After doing our project on the X Games, and then doing some statistics lessons like our paper airplane competition, I had my students do a final project on whatever they wanted. I asked them to pick a topic and create a survey. We talked about topics related to social issues, topics for changing the school, fun topics, whatever. But giving freedom to algebra students isn’t always easy. My students have had a hard time with math, and school in general and when they are given the chance to say what they really think, it can get a little unruly. Many of them wanted to talk about immigration issues and I had to listen to some loud rants about racism, which is not normal ground for classroom discussions in math, and can be pretty dicey. Continue reading
We have three weeks left and my three Algebra 1 classes and I are working on a statistics project to finish off the year. More on that here. To learn about some of the stats concepts, I decided we would hold a paper airplane competition. The idea was that they would make planes that fly straight and far, we would take them outside, and throw them along a given line. It was to be a competition between my three classes. The first problem was to figure out how to make and throw the best airplanes for the competition, the second problem was to figure out which class won. Simple right? Continue reading
It’s the middle of May and I feel fried to a crisp. Like bacon, or fakon, or sopapillas, or beignets, or churros. I have done some research and have found that I am not the only teacher who feels this way. My students, most of whom hated school to begin with, are right there with me, and sometimes against me. I could go on and on about this but that’s what happy hour is for. Instead, I need to write about something that reminds me why I am teaching. I could talk about in-roads I am making with kids in really tough, sometimes dark situations, but let’s keep it light-hearted today and talk about something less important but fun. Here’s a math lesson: Continue reading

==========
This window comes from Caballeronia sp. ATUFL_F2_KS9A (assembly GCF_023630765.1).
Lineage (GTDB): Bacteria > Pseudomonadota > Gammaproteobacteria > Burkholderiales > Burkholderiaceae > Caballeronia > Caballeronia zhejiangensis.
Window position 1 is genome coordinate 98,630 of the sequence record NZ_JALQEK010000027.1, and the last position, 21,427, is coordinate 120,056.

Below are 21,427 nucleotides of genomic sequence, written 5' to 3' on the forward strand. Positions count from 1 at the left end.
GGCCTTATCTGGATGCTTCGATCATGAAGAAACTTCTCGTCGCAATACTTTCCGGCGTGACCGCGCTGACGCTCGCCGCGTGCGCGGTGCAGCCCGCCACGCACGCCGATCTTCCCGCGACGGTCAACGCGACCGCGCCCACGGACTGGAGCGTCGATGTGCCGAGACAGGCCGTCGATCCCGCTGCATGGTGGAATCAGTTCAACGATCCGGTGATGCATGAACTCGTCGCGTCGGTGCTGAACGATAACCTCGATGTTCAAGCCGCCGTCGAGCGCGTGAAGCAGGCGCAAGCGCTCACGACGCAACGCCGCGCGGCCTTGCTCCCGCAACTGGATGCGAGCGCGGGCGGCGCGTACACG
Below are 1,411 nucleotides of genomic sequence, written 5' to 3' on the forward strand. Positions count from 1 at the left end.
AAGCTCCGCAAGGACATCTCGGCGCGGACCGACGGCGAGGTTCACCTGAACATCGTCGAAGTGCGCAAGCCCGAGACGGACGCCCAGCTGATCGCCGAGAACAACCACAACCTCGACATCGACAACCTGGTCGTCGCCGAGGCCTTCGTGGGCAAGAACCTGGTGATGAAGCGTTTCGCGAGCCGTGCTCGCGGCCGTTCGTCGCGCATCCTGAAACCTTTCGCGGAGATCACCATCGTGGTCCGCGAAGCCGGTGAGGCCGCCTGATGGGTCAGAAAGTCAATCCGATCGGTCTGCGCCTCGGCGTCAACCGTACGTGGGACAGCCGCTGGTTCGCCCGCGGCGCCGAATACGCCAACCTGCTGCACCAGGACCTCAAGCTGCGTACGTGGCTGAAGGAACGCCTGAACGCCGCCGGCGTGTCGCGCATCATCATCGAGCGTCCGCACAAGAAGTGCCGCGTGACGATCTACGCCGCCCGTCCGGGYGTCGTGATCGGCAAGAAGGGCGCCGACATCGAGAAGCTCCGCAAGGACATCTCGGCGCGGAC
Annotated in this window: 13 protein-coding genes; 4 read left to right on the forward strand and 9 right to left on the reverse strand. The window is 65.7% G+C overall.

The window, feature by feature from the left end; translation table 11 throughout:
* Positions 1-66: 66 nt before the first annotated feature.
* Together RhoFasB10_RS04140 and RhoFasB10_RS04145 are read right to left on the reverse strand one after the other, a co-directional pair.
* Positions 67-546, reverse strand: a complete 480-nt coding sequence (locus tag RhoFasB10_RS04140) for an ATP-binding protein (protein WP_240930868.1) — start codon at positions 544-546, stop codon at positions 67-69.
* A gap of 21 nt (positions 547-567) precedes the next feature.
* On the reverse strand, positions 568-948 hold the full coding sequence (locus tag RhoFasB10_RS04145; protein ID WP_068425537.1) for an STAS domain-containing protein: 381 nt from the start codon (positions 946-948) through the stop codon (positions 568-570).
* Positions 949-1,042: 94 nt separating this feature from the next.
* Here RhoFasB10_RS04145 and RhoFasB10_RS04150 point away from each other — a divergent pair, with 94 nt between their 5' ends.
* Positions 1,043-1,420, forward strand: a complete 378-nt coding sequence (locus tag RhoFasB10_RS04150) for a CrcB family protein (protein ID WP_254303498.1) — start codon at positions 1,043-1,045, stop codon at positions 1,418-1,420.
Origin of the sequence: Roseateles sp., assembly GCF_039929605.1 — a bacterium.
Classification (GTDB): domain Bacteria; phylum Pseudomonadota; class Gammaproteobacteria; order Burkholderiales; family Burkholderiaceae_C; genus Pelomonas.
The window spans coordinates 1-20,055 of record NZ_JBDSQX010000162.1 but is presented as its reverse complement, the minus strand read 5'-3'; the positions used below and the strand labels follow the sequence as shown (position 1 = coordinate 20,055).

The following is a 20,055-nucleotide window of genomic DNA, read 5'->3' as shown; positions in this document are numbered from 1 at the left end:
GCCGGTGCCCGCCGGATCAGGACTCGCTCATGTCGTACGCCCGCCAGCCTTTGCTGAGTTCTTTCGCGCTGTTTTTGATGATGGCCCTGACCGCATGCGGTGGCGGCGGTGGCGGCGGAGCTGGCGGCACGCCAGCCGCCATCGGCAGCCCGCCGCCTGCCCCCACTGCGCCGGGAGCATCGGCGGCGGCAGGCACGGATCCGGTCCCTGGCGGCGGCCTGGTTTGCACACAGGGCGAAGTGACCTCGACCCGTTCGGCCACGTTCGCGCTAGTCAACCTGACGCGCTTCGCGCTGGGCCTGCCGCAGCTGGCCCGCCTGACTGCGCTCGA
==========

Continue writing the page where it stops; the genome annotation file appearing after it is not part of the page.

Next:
Is real inquiry-based learning possible in a ninth grade algebra class full of struggling learners? If so, what does it look like? Is it rigorous? Can you cover the content?
Here are my quick answers to the respective questions: Of course it is; See below; Yes and schools don’t understand the meaning of rigor (more on that in a future post); Don’t care.
For the past 5 or 6 weeks my algebra 1 kids and I have been working on a project about the X-Games. Specifically we have looked at skateboarding and mega ramps. I chose this project because I currently teach in a school that has a set curriculum and I have to teach quadratics right now. Since the real world application for quadratics has to do with things being launched in the air, I thought the kids could explore ramps and think about what it would mean to bring the X-Games to our town. Continue reading
“Mathematics ability is not real, but the trauma associated with it is” – Dr. Rochelle Gutierrez
When you teach math, this is a normal conversation:
“Where do you work?”
“I’m a teacher.”
“What do you teach?”
“High school math.”
“Math!? Woah, I could never do that! I was horrible in math.”
With that there is usually involved a period of waiting. The person you are talking with feels you out to see if you care or want to talk about that aspect of their life at all. If you do want to, they will usually tell you something interesting. Something you can maybe use in your career, something that might make you better at what you do. At the very least, you will have connected to another human being, something that math teachers are not all that famous for. Continue reading